Biography of Modern Music Composer George Gershwin Part 2
About the famous modern musical composer George Gershwin, his history and biography.
George Gershwin (1898-1937).
As significant as the "rhapsody" was for Gershwin's serious music, his collaboration with Ira in the same year was a partnership marked by originality, taste, and musicianship. The show was Lady, Be Good! and starred a youthful Fred Astaire. Thereafter almost yearly a George and Ira Gershwin musical appeared on the Broadway boards, even while George was working in the serious vein, producing the Concerto in F (1925), the vivid tone poem An American in Paris (1928), and the Second Rhapsody (1931).
Meanwhile the prolific brothers were making musical theater history with such gems as Oh, Kay! (which Gertrude Lawrence chose in 1926 for her 1st native American showcase), Funny Face (another Fred and Adele Astaire vehicle, in 1927), and Girl Crazy (which in 1930 launched 2 exciting talents, Ethel Merman and Ginger Rogers).
Gershwin's 2 masterpieces were in very different mediums: The witty, satirical Of Thee I Sing (1931) was the 1st musical to win a Pulitzer Prize, while the Negro folk opera Porgy and Bess (1935) has been called the greatest opera written by an American. Of Thee I Sing repeated the successful collaboration of George S. Kaufman, Morrie Ryskind, and George and Ira Gershwin that had struck pay dirt with Strike Up the Band (1930). Porgy and Bess, based on a book by DuBose Heyward, was not a success at its premiere, but later revivals on Broadway, on the road, and in foreign opera houses proved the importance and durability of this milestone in American music drama. With it Gershwin's prodigious output for Broadway ended, and he did not live to savor its success. In 1936 he and Ira moved to Hollywood and wrote exclusively for films, including 2 in which he was reunited with Fred Astaire (Shall We Dance? and Damsel in Distress, 1937). While he was working on the music for The Goldwyn Follies in 1937, he was stricken with an inoperable brain tumor. He died on July 11, a man brimming with vitality, enthusiasm for life, and dynamic creativity. Gershwin's reputation today is undiminished. His songs are playable and recognizable whatever the current musical vogue; his serious works are programmed regularly by symphony orchestras, many of which have annual all Gershwin programs.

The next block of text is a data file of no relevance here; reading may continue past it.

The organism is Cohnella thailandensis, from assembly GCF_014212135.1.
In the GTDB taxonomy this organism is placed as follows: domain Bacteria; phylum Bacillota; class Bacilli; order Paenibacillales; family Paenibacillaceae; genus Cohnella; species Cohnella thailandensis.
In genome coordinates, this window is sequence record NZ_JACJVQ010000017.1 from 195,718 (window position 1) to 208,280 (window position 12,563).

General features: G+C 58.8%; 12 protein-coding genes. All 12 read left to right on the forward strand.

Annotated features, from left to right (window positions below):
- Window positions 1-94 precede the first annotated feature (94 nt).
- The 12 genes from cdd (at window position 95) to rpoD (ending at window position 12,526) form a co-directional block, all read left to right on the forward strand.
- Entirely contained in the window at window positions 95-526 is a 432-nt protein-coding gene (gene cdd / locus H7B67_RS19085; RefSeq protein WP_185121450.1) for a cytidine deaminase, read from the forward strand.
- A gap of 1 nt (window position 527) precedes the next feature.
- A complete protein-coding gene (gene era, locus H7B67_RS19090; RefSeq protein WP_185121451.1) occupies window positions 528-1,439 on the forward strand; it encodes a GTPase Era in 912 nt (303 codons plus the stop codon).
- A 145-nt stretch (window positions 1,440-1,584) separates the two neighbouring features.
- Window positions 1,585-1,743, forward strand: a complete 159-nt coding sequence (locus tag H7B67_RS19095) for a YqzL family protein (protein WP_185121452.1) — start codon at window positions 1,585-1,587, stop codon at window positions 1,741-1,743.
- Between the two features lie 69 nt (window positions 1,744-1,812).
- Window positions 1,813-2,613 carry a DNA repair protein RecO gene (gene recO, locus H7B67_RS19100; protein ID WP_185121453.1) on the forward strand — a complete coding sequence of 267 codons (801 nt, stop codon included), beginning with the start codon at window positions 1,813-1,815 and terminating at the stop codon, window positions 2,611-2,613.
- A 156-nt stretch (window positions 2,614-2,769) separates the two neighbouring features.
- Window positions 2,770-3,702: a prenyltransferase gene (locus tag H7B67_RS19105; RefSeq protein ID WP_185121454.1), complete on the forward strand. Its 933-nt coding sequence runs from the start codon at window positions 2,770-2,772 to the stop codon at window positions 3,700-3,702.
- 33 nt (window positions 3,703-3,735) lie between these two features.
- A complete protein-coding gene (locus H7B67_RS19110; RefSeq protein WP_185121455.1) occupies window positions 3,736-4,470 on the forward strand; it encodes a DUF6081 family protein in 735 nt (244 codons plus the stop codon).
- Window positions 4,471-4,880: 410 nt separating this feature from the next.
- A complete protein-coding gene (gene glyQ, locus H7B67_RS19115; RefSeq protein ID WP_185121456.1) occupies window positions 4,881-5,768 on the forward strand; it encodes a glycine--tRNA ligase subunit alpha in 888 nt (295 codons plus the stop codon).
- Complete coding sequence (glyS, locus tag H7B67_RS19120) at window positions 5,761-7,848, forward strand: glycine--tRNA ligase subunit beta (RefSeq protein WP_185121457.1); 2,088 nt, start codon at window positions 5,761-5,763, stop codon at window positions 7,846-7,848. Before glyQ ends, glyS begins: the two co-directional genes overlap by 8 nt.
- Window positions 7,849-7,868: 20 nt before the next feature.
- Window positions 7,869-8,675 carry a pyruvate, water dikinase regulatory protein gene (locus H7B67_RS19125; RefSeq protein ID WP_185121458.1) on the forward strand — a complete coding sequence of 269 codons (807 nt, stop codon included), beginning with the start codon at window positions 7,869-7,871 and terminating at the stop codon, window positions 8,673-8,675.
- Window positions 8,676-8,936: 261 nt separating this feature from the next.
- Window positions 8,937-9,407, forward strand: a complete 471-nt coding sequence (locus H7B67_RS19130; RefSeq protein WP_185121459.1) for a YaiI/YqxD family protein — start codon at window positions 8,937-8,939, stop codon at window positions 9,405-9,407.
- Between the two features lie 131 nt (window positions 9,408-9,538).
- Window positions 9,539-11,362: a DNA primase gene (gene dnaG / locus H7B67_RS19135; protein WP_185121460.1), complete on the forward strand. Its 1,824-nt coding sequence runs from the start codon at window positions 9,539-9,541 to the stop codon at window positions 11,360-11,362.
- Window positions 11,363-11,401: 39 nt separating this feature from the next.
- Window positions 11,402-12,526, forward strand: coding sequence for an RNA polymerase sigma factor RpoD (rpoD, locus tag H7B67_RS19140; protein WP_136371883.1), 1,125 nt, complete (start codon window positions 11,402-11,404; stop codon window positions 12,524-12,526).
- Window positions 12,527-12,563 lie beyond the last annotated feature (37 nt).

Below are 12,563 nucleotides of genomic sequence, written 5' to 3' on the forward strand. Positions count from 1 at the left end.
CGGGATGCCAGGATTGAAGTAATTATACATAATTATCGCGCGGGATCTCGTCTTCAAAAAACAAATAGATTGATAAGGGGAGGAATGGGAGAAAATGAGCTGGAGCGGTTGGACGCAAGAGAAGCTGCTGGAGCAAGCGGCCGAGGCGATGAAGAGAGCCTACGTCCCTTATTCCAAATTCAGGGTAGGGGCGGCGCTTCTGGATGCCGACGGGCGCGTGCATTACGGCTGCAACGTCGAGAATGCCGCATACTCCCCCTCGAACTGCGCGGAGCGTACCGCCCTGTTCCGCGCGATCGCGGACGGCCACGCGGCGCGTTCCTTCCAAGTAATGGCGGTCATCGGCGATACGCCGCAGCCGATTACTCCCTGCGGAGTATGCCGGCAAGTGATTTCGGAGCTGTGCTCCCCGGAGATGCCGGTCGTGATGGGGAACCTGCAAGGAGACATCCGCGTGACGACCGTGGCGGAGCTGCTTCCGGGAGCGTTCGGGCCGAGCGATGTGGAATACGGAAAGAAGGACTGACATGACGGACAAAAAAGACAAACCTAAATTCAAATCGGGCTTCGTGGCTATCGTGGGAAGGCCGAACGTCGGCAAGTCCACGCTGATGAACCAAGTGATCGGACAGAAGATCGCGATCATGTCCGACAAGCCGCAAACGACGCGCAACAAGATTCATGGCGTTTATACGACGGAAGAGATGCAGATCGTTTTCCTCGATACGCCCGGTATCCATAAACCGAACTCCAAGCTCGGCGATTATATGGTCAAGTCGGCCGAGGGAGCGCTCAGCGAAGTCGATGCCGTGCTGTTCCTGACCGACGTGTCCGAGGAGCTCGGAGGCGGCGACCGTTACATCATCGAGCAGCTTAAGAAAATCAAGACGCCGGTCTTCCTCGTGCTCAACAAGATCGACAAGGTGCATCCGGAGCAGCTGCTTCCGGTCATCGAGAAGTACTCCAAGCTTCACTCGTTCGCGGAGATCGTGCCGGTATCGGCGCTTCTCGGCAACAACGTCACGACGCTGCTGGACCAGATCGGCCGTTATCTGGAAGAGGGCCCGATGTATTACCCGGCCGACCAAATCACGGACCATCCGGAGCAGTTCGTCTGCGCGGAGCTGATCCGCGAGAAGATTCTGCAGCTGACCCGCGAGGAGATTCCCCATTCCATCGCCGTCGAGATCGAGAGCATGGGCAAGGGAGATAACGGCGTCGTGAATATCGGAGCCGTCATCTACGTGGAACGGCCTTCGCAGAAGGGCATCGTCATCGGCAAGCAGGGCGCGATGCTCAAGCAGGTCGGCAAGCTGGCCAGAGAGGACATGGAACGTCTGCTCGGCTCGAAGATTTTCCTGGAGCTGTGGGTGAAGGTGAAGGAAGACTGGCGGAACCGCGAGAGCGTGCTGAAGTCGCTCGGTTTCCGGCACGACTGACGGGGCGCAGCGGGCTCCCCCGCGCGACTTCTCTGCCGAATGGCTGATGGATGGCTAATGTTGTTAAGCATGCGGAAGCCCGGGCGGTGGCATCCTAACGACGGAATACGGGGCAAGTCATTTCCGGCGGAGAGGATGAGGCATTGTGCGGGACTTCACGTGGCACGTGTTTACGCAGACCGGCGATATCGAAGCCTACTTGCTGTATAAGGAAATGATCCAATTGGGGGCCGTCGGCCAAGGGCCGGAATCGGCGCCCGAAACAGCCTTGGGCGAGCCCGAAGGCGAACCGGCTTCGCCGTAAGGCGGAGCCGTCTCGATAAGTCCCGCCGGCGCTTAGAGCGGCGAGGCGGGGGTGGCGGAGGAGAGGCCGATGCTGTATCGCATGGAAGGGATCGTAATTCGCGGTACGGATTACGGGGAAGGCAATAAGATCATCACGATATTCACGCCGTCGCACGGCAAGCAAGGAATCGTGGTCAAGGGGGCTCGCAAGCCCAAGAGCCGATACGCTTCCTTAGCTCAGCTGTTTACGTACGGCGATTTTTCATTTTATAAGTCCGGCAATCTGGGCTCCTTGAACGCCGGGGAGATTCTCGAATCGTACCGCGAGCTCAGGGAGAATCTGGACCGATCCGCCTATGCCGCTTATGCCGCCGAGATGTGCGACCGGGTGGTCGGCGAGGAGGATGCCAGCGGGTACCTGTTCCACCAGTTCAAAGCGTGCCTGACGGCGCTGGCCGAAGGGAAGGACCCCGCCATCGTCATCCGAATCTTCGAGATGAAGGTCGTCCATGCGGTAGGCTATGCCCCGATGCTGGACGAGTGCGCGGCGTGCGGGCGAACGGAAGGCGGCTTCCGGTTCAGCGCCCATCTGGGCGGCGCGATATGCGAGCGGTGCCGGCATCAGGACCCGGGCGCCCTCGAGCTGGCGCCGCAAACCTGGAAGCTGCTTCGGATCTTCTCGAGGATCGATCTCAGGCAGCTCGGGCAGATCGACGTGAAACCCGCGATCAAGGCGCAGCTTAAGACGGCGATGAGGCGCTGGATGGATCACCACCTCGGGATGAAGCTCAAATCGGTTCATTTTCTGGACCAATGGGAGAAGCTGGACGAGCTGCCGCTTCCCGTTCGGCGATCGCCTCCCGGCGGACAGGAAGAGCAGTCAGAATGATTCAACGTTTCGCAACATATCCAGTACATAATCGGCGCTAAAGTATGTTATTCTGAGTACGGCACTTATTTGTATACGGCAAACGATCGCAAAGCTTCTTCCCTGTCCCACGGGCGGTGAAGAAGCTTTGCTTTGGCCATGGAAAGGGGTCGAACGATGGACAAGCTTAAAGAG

Gershwin never married, though he was attracted by many women and did consider it. But his music was his be-all and end-all, and he was unwilling to divert any of his time to the demands of marriage. He was egocentric in his awareness of his talent and stature, but never obtrusively so, and he selflessly helped the careers of many promising newcomers (e.g., Hoagy Carmichael, Vincent Youmans). Straight-forward and unassuming, he applied the same intensity to everything he undertook, whether it was sports, painting, or music.
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